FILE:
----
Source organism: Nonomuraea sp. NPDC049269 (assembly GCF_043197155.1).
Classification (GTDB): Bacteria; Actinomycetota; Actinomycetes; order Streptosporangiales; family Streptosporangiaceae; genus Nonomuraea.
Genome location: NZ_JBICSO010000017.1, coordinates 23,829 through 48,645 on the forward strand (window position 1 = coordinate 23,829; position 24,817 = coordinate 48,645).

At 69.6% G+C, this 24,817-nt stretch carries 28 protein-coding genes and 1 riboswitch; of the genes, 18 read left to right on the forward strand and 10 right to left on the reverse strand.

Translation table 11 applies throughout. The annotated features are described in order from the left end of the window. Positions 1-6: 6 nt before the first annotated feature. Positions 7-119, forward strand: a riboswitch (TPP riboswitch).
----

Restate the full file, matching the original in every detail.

Source organism: Nonomuraea sp. NPDC049269 (assembly GCF_043197155.1).
Classification (GTDB): Bacteria; Actinomycetota; Actinomycetes; order Streptosporangiales; family Streptosporangiaceae; genus Nonomuraea.
Genome location: NZ_JBICSO010000017.1, coordinates 23,829 through 48,645 on the forward strand (window position 1 = coordinate 23,829; position 24,817 = coordinate 48,645).

At 69.6% G+C, this 24,817-nt stretch carries 28 protein-coding genes and 1 riboswitch; of the genes, 18 read left to right on the forward strand and 10 right to left on the reverse strand.

Translation table 11 applies throughout. The annotated features are described in order from the left end of the window. Positions 1-6: 6 nt before the first annotated feature. Positions 7-119, forward strand: a riboswitch (TPP riboswitch).